‘Mutter, ich bin dumm’

«Et il y a six hommes,
un pour chaque soleil,
et un septième homme
qui est le soleil tout
habillé de noir et de chair rouge.

Or, ce septième homme
est un cheval,
un cheval avec un homme qui le mène.

Mais c’est le cheval
qui est le soleil
et non l’homme».

– Artaud, “Tutuguri – Le Rite du Soleil Noir”, 1925.



  1. dumb, silent, mute, unable to speak;
  2. dumb, stupid.

“The Turin Horse” (2011), Béla Tarr

«In Turin on January 3rd 1889, Friedrich Nietzsche steps out of the door of number 6, Via Carlo Alberto, perhaps to take a stroll, perhaps to go by the post office to collect his mail.

Not far from him, or indeed very far removed from him, a cabman is having trouble with his stubborn horse. Despite all his urging,
the horse refuses to move, whereupon the cabman – Giuseppe? Carlo? Ettore? – loses his patience and takes his whip to it.

Nietzsche comes up to the throng and that puts an end to the brutal scene of the cabman, who by this time is foaming with rage.

The solidly built and full-mustached Nietzsche suddenly jumps up to the cab and throws his arms around the horse’s neck… sobbing.

His neighbor takes him home, where he lies for two days, still and silent, on a divan, until at last he mutters the obligatory last words: “Mutter, ich bin dumm” (“Mother, I’m foolish”).

He lives for another 10 years, gentle and demented, in the care of his mother and sisters.

Of the horse… we know nothing.»

«- Hey, you!

– What is it?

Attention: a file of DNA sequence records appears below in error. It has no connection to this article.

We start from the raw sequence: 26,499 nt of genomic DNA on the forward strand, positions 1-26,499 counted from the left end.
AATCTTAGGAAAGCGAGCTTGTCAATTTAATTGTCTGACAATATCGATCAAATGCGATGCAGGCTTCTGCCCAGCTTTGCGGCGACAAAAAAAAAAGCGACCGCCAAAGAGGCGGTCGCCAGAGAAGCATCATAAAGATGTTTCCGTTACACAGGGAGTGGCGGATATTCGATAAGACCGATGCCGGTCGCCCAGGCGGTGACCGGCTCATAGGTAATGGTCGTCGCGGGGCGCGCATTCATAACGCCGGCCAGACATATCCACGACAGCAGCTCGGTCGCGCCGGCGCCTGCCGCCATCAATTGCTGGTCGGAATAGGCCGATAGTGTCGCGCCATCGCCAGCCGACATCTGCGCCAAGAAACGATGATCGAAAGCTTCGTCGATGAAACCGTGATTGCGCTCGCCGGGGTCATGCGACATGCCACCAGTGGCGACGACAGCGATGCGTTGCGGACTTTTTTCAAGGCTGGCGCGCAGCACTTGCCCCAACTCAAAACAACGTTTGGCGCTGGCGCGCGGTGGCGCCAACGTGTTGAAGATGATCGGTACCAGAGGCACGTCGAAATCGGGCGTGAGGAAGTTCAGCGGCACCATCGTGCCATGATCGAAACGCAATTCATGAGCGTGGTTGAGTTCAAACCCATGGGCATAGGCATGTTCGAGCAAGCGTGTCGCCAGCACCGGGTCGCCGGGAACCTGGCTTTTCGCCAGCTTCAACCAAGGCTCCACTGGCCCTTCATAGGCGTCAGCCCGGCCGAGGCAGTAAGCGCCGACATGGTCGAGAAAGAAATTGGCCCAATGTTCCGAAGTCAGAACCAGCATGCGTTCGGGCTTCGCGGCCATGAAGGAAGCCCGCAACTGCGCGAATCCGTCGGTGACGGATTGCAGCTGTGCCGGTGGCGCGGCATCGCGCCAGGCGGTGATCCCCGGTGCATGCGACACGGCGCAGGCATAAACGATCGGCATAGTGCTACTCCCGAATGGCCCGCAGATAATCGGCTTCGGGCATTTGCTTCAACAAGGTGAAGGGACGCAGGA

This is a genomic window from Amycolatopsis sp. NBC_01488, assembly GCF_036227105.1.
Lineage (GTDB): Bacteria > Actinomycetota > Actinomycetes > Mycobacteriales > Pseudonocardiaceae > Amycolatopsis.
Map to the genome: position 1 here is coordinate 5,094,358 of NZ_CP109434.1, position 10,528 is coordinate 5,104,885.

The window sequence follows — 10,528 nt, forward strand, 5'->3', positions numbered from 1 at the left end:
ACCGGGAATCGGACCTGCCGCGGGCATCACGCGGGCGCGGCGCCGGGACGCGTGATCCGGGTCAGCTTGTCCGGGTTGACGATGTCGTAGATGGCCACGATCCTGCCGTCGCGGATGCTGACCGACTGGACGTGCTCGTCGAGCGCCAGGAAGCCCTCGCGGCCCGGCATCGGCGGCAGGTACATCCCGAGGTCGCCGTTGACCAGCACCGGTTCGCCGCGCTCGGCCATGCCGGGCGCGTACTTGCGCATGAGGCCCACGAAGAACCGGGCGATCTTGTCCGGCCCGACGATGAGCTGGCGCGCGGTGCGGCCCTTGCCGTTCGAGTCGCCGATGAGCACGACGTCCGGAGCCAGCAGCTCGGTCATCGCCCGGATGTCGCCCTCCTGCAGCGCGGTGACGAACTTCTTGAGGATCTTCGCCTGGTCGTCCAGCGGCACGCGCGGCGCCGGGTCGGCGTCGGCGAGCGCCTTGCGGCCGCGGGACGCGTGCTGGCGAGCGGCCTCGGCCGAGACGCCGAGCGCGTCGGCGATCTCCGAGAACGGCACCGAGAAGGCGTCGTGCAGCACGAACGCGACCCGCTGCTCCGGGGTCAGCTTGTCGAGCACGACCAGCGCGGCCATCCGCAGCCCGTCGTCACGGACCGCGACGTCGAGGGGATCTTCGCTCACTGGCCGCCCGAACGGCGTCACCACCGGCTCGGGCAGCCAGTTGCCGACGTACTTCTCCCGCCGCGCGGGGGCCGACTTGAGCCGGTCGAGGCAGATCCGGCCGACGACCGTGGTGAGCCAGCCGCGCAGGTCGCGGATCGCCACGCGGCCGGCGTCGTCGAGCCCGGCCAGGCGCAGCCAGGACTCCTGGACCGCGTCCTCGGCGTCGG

– Can’t you hear them either?

– What?

– The woodworm: they’re not making any noise. I’ve heard them for 58 years… but I don’t hear them now. They really have stopped.

– What’s it all about, papa?

– I don’t know. Let’s sleep.

She lies back and pulls the blanket over herself. Ohlsdorfer turns on his side, and fixes his gaze on the window. The girl stares at the ceiling, her father at the window. At times tiles can be heard falling down from the roof, and shattering noisily.
The gale roars relentlessly around the house.»

« – I had to realize, and I did realize, that I was mistaken, I was truly mistaken, when I thought… that there has never been, and could never be, any kind of change here on Earth. Because, believe me, I know now… that this change has indeed taken place.

– Come off it! That’s rubbish!»

«- What’s that? What’s happening?

– A cart’s approaching.

– Who are they?

– Gypsies, I think.

– What the fuck do they want here?

– I don’t know, but they’re coming this way!

– The stinking rotten bastards!

– What shall we do?

– Go and chase them away! What are you waiting for? Get moving!

– There’s water here. Come and help! Come and help, papa! Come on, hey! Come and drink! Hold the horse… Look! Here comes the girl… Here’s the girl. Her eyes are like the devil’s…

– Get away from here! Go away! What are you doing here? Get away from here!

– Come with us!

– I won’t! I’m not going anywhere!

– Come with us to America!

– Are you deaf? Let me go! I’m not going with you! God forbid!

– You’ll like it there!